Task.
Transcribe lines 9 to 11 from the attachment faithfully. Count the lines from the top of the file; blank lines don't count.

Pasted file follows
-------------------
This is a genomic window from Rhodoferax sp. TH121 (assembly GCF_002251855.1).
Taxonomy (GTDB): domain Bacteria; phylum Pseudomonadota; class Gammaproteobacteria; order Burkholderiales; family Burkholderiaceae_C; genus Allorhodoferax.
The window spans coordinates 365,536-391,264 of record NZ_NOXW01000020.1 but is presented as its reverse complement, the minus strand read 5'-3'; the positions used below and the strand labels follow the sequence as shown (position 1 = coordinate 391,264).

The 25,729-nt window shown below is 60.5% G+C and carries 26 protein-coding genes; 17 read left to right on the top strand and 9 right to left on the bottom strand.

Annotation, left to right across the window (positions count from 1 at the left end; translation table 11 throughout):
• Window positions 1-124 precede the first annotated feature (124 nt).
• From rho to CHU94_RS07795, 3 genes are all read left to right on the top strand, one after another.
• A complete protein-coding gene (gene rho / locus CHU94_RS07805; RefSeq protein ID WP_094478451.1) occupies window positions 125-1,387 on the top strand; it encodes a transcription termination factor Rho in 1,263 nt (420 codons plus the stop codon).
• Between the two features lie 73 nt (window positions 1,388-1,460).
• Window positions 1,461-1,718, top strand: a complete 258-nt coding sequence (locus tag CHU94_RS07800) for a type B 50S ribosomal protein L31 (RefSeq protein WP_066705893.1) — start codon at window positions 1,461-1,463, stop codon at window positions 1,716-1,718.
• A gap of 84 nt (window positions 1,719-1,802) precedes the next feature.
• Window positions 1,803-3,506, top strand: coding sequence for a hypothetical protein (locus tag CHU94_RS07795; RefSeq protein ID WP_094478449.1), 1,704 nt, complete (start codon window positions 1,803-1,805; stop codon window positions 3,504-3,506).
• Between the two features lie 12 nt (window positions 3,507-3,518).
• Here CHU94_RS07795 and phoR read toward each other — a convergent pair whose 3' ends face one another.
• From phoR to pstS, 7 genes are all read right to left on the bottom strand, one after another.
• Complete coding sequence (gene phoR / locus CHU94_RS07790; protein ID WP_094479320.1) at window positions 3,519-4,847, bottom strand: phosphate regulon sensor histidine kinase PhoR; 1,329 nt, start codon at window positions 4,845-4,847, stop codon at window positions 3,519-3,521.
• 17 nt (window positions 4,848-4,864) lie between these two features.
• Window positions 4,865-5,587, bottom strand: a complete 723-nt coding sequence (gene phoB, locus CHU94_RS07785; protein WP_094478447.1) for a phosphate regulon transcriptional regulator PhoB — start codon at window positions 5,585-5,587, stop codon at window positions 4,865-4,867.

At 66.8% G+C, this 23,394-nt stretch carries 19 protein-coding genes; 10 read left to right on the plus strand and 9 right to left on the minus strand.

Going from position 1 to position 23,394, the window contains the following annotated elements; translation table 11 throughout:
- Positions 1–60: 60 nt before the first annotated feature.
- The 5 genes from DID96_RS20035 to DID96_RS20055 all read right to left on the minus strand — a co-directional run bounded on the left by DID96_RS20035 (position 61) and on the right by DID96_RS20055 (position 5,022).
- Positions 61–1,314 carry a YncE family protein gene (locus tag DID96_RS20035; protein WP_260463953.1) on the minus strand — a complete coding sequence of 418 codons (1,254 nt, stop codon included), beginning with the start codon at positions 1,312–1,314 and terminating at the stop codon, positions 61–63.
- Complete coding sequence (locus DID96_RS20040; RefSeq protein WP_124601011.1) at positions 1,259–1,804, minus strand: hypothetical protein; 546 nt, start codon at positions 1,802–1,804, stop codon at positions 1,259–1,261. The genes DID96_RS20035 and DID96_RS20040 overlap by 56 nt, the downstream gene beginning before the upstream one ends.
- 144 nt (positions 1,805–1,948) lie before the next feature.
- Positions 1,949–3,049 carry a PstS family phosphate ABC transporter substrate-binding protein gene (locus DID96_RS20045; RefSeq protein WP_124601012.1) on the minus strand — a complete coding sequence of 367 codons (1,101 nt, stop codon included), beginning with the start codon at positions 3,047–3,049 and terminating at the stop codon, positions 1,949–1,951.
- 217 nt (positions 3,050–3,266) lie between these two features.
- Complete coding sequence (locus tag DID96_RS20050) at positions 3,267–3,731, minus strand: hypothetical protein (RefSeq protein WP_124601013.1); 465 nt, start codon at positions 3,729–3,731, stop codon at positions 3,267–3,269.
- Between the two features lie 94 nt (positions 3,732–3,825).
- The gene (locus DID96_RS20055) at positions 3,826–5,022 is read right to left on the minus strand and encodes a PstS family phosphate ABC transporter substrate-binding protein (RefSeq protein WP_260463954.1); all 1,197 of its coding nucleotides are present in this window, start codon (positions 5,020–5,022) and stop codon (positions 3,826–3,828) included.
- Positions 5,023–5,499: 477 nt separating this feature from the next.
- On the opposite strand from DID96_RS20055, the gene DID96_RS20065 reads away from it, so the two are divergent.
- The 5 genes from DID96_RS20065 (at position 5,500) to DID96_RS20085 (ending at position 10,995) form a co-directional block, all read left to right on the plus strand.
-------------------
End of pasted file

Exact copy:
• Between the two features lie 73 nt (window positions 1,388-1,460).
• Window positions 1,461-1,718, top strand: a complete 258-nt coding sequence (locus tag CHU94_RS07800) for a type B 50S ribosomal protein L31 (RefSeq protein WP_066705893.1) — start codon at window positions 1,461-1,463, stop codon at window positions 1,716-1,718.
• A gap of 84 nt (window positions 1,719-1,802) precedes the next feature.